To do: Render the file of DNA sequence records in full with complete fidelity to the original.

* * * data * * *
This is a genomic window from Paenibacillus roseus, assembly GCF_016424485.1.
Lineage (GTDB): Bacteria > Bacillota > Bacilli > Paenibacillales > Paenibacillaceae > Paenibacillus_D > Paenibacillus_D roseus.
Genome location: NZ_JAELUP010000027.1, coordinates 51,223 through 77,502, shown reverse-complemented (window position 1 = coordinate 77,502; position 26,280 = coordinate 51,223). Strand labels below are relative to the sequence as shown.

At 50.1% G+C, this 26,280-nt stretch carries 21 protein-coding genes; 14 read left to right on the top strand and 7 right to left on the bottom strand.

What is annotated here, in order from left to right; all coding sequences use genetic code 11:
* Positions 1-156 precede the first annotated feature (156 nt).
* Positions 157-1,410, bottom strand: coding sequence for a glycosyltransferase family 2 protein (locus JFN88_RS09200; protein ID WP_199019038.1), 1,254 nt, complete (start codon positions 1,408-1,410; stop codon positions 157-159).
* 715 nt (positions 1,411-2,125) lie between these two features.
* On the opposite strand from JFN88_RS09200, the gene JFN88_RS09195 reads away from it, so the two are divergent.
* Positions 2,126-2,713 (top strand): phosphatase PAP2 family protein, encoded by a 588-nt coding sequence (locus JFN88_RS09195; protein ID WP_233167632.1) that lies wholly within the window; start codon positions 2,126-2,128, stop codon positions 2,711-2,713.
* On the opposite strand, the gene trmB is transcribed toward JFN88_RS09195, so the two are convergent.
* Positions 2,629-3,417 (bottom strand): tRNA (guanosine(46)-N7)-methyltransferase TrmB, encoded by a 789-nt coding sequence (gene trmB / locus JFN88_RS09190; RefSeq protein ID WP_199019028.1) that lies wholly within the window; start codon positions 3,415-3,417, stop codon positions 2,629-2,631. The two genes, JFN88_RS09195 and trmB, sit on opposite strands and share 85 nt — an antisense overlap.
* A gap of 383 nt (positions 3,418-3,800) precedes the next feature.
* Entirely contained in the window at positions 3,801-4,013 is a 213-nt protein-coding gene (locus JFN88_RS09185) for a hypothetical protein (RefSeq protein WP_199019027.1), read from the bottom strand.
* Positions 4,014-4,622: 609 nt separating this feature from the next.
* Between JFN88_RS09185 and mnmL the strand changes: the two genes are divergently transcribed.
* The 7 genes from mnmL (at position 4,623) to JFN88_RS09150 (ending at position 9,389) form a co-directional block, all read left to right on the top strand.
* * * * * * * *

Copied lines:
This is a genomic window from Paenibacillus roseus, assembly GCF_016424485.1.
Lineage (GTDB): Bacteria > Bacillota > Bacilli > Paenibacillales > Paenibacillaceae > Paenibacillus_D > Paenibacillus_D roseus.
Genome location: NZ_JAELUP010000027.1, coordinates 51,223 through 77,502, shown reverse-complemented (window position 1 = coordinate 77,502; position 26,280 = coordinate 51,223). Strand labels below are relative to the sequence as shown.

At 50.1% G+C, this 26,280-nt stretch carries 21 protein-coding genes; 14 read left to right on the top strand and 7 right to left on the bottom strand.

What is annotated here, in order from left to right; all coding sequences use genetic code 11:
* Positions 1-156 precede the first annotated feature (156 nt).
* Positions 157-1,410, bottom strand: coding sequence for a glycosyltransferase family 2 protein (locus JFN88_RS09200; protein ID WP_199019038.1), 1,254 nt, complete (start codon positions 1,408-1,410; stop codon positions 157-159).
* 715 nt (positions 1,411-2,125) lie between these two features.
* On the opposite strand from JFN88_RS09200, the gene JFN88_RS09195 reads away from it, so the two are divergent.
* Positions 2,126-2,713 (top strand): phosphatase PAP2 family protein, encoded by a 588-nt coding sequence (locus JFN88_RS09195; protein ID WP_233167632.1) that lies wholly within the window; start codon positions 2,126-2,128, stop codon positions 2,711-2,713.
* On the opposite strand, the gene trmB is transcribed toward JFN88_RS09195, so the two are convergent.
* Positions 2,629-3,417 (bottom strand): tRNA (guanosine(46)-N7)-methyltransferase TrmB, encoded by a 789-nt coding sequence (gene trmB / locus JFN88_RS09190; RefSeq protein ID WP_199019028.1) that lies wholly within the window; start codon positions 3,415-3,417, stop codon positions 2,629-2,631. The two genes, JFN88_RS09195 and trmB, sit on opposite strands and share 85 nt — an antisense overlap.
* A gap of 383 nt (positions 3,418-3,800) precedes the next feature.
* Entirely contained in the window at positions 3,801-4,013 is a 213-nt protein-coding gene (locus JFN88_RS09185) for a hypothetical protein (RefSeq protein WP_199019027.1), read from the bottom strand.
* Positions 4,014-4,622: 609 nt separating this feature from the next.
* Between JFN88_RS09185 and mnmL the strand changes: the two genes are divergently transcribed.
* The 7 genes from mnmL (at position 4,623) to JFN88_RS09150 (ending at position 9,389) form a co-directional block, all read left to right on the top strand.